Lahore had been an epicenter of revolutionary and reformist movements of subcontinent long before the partition of India. 

British administration had always seen the city as a fault-line. They knew that the lithosphere of the city could change the whole landscape of the British Sub-continent.

Hence, the sudden death of Lala Lajpat Rai in November 1928, a great revolutionary and reformist, during the peaceful protest rally against the Simon Commission that had come to British-occupied India to suggest constitutional reforms, was a serious blow for the British Raj after about a decade of Jalianwala Massacre.

Lala Lajpat Rai had great influence on the politically motivated youth of India, especially in Punjab.

Bhagat Singh , a charismatic socialist revolutionary, decided to take revenge for the death of Lala Lajpat Rai.

Like many other revolutionaries, he was an old student of National College of Lahore which was established by Lala Lajpat Rai for those students who were boycotting the colonial education. Or if one can say forthrightly, he was directly or indirectly making a group of young revolutionaries who were either enrolled at his college or part of his alumni. These included Bhagwati Charan Vohra – a forgotten revolutionary but an enthusiastic member of Hindustan Socialist Republican Association (HSRA), a revolutionary organization that was established in Feroz Shah Kotla in New Delhi by Chandrasekhar Azad – Bhagat Singh , Sukhdev Thapar and many others.

HRSA was previously known as Hindustan Republican Association and its manifesto The Revolutionary was produced before the court as evidence in Kakori conspiracy case in 1925. Bharat Naujwan Sabha was more like a public face of HRSA, of whom the Bhagat Singh was president.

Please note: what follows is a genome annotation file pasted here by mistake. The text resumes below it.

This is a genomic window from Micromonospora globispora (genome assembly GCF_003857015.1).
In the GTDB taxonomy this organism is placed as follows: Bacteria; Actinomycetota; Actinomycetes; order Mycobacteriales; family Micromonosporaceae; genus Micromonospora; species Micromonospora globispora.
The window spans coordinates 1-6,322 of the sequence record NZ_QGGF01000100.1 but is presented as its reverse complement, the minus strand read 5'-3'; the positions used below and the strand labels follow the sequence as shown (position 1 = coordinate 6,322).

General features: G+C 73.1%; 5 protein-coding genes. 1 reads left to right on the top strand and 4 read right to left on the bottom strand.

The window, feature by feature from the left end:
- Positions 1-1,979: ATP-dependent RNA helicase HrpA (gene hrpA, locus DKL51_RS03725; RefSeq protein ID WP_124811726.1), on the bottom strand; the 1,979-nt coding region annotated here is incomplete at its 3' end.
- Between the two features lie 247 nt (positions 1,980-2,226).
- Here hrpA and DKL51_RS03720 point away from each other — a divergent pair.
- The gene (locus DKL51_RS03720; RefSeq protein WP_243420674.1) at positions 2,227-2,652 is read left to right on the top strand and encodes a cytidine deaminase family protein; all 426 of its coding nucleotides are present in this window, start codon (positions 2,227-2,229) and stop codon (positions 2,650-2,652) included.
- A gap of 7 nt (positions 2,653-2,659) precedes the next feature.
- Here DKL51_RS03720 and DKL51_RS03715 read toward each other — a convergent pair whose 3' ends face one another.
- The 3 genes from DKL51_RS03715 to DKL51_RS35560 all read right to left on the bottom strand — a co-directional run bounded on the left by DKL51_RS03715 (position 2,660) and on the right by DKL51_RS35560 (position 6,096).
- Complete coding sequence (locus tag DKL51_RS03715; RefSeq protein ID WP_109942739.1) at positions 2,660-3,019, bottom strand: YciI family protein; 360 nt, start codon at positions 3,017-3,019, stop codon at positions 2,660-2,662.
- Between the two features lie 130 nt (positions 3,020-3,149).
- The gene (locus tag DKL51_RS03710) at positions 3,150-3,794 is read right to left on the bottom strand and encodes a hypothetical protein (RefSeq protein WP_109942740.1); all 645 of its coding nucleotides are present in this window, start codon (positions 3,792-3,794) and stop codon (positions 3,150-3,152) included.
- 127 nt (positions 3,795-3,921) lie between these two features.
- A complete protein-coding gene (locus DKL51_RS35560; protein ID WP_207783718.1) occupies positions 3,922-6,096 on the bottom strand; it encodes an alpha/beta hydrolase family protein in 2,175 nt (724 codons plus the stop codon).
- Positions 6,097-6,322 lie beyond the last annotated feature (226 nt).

To cut the long story short, HSRA's leadership and activists had required explosives, ammunition and weapons. Therefore, HSRA established two bomb factories in Lahore and Saharanpur (India) respectively.

Are you shocked? Bomb factory in Lahore about nine decades ago? Yeah, it is not only true but the bombs being made in Lahore's factory were also used in revolutionary activities for some time. 

The HSRA's activities got momentum in December 1928, when Bhagat Singh and Shivaram Rajguru mistakenly shot dead the Lahore's Superintendent of Police John Saunders. The actual target was James Scott whom they blamed for the death of Lala Lajpat Rai.

Only one person, Head Constable Chanan Singh, had seen them but he was shot dead by Azad.

They successfully escaped from the spot and gathered at a house in Mozang Road, to make a strategy to leave the city as they considered it unsafe to remain in Lahore.

As Kuldip Nayar, a celebrated Indian author and journalist, writes in his book The Martyr: Bhagat Singh… Experiments in Revolution:

"Strangely, they had planned the assassination meticulously but had paid little attention to their escape."

Finally, on the advice of Sukhdev Thapar, they decided to leave Lahore but it was not an easy task.

They had needed a foolproof plan to escape the city. Police and security personnel were here, there and everywhere.

The trio, Bhagat Singh , Rajguru and Sukhdev decided to take the help of Durga Devi, an active member of HSRA and the wife of Bhagwati Charan Vohra who was Propaganda Secretary of HRSA at that time. So they left the Mozang House and knocked the door of Room No 69.

The room was used as a safe haven by young revolutionaries.

Bhagwati Charan Vohra was out of the city but he had given a huge amount about four or five thousand rupees to his wife to use in case of emergency.

Bhagat Singh and his comrades successfully dodged the police and secret services and reached Calcutta. Meanwhile, Azad had also absconded from the city. 

Since the killing of SP Saunders, British administration and security officials had been trying to find a clue to Bhagat Singh and his associates, but they didn't succeed till the bomb blast on Central Legislative Assembly in Delhi.

But take a breather. This story is going to take an interesting twist.

Durga Devi, after spending some time in Calcutta, returned to her Room No 69 in Lahore.

Durga's husband Bhagwati Charan Vohra had also spent some time in Calcutta and learned bomb making techniques from Jatindra Nath Das, an active socialist revolutionary who died in Lahore prison after 64 days long hunger strike on 23 September 1929, and applied his newly developed skills to further strengthen the goals of HSRA.

Sukhdev and many others joined the team of bomb makers soon – some historical sources claim that Sukhdev was the responsible for establishing the bomb factory in Lahore.